A strategic goal of IPRT is to promote reform of Irish sentencing practice in a number of key areas.
Our starting point is that imprisonment itself causes a number of serious social harms, therefore imprisonment should only be used sparingly at the point of sentencing and the numbers in prison should be reduced.
As a key strategic goal for IPRT, we aim to promote the embedding and extension of the principle that detention should only be used as a last resort, while remaining committed to retaining and supporting the principles of proportionality and judicial independence in sentencing.
IPRT believes that mandatory and presumptive sentencing regimes are not effective. By removing or restricting judicial discretion, it denies the courts of the opportunity to choose sentences which are fair, proportionate and that reflect all the relevant circumstances of specific cases.
We also advocate for publication of sentencing data and analysis of this data. In practice, we believe that greater transparency in sentencing can be achieved, as well as better coordination between sentencing authorities and other agencies on the penal system.
21st October 2021
This IPRT and ICBA Prison Law Seminar took place online on Thursday 21st October 2021, with the keynote address delivered by The Hon. Ms. Justice Iseult O'Malley.
8th July 2021
This research examines in-depth public perceptions of sentencing of sexual offences in Scotland, including the perceptions of victims of sexual offences.
30th June 2021
This Bill seeks to implement the Supreme Court ruling in Wayne Ellis v Minister for Justice  and repeal provisions relating to mandatory minimum sentences that apply when an offender commits a second or subsequent offence under the relevant legislation. IPRT believes the Bill could go further than simply repealing these limited provisions.
7th June 2021
The High Court has ruled that mandatory minimum sentencing for those with previous convictions for serious drug trafficking is contrary to the Constitution.
12th March 2021
A guest blog post from academic researchers Dr. Ian D. Marder (Maynooth University) and Dr. Eoin Guilfoyle (University of Bristol) on the principles that might underpin sentencing guidelines in Ireland.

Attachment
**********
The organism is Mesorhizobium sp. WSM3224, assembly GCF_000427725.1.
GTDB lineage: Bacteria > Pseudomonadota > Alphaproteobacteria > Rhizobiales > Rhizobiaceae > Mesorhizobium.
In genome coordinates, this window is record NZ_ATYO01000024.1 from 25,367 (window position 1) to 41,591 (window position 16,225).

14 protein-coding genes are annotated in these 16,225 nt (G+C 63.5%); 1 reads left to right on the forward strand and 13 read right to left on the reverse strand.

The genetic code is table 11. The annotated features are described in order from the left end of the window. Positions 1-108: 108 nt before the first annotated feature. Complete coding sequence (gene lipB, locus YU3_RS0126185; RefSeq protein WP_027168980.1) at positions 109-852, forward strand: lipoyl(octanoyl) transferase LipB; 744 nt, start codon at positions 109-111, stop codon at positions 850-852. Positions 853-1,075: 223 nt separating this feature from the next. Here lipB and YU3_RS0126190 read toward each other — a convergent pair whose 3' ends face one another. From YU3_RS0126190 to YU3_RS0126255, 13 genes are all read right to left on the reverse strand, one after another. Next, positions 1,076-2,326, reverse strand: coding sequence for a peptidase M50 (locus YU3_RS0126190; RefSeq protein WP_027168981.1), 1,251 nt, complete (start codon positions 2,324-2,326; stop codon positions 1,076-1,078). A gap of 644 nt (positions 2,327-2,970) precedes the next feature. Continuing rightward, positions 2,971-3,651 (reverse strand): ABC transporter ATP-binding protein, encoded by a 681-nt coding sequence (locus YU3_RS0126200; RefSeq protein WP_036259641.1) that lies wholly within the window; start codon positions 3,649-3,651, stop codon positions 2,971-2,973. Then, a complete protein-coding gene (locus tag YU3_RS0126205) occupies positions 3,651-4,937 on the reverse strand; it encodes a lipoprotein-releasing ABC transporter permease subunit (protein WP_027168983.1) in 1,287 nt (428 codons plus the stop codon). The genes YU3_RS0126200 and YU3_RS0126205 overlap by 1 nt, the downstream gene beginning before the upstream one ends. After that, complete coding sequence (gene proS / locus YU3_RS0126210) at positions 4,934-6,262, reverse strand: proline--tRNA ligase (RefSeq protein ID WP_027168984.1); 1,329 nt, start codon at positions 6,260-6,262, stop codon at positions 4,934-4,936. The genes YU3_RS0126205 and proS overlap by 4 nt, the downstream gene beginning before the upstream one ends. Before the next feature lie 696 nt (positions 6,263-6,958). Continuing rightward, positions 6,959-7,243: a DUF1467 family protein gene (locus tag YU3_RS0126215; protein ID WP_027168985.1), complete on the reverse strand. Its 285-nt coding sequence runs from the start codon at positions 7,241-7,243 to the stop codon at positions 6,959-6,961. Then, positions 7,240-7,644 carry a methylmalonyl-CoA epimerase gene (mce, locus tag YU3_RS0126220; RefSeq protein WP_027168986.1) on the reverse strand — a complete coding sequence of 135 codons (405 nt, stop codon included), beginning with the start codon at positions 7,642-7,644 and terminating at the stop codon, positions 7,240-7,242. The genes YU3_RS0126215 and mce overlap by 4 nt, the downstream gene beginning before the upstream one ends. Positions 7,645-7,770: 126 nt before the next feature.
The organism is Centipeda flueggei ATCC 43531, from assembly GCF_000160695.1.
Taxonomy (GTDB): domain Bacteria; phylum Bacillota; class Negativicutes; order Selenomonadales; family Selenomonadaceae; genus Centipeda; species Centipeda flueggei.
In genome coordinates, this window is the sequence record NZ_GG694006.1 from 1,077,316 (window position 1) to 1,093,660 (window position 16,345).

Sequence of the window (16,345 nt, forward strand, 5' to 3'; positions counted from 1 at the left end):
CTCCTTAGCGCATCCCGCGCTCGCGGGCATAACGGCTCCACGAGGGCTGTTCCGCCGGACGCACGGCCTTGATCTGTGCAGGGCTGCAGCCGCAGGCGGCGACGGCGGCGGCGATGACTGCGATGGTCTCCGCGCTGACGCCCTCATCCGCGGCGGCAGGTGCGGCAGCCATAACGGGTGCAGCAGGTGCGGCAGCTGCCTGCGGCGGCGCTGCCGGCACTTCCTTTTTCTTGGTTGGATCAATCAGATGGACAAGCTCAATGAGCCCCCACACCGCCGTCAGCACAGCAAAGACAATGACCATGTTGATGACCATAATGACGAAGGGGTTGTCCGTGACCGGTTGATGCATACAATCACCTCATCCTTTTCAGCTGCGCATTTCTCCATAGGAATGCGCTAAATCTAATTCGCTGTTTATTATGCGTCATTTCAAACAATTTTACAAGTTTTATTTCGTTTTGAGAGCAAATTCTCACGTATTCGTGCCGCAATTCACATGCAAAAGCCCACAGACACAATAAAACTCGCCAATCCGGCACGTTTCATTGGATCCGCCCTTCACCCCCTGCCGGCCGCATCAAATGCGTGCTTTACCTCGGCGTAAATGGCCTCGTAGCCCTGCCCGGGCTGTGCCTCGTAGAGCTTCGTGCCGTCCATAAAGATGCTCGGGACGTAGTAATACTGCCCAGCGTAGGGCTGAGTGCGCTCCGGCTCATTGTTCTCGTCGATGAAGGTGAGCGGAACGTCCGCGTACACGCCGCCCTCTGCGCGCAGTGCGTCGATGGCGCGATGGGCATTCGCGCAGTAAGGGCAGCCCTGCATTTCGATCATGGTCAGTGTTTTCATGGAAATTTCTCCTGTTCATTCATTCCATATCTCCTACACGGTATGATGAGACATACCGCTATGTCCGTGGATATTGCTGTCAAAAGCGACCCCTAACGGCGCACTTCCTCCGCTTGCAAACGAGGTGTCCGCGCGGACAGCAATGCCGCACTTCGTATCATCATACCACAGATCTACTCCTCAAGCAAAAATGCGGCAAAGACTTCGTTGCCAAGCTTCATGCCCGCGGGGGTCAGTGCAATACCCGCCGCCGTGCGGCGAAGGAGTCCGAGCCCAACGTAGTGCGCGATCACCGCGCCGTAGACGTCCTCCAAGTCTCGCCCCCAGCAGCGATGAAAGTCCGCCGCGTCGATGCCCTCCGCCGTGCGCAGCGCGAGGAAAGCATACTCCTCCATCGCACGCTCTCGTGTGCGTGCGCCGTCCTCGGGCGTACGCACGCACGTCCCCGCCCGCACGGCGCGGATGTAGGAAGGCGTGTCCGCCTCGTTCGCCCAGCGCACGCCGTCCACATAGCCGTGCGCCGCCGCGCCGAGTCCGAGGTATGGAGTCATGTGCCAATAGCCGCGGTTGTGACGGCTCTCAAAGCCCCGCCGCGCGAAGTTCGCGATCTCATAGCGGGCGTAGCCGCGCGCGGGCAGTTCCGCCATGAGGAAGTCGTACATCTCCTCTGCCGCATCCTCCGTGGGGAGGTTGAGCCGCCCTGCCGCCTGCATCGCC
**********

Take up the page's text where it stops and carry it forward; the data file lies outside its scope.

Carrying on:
11th January 2021
The Institute for Crime and Justice Policy Research (ICPR) has published a report revealing disparities between countries in their approaches to criminal sentencing. The overarching aims of the ten-country project are to understand the drivers of prison population trends, and to devise measures for reducing levels of incarceration.
6th January 2021
The Sentencing Academy (England and Wales) has published a report examining research findings on the effectiveness, particularly in terms of reducing re-offending, of three sentencing disposals.
2nd October 2020
This report by the Sentencing Advisory Council (Australia) considers the relationship between remand and sentencing, and identifies the proportion of remanded children who did not go on to receive a custodial sentence for their offending.
31st August 2020
The Law Reform Commission has published a 'Report on Suspended Sentences'. The report examines the legislation and the principles that underpin the operation of suspended sentences in Ireland and makes a number of proposals as to how the suspended sentence might be used more effectively.
15th June 2020
MEDIA ADVISORY: The Irish Prison Service Annual Report 2019 shows a significant increase of people committed to prison in Ireland in 2019, including a 21% increase in the number of committals for sentences of less than 12 months and a worrying increase in committals for the non-payment of court-ordered fines.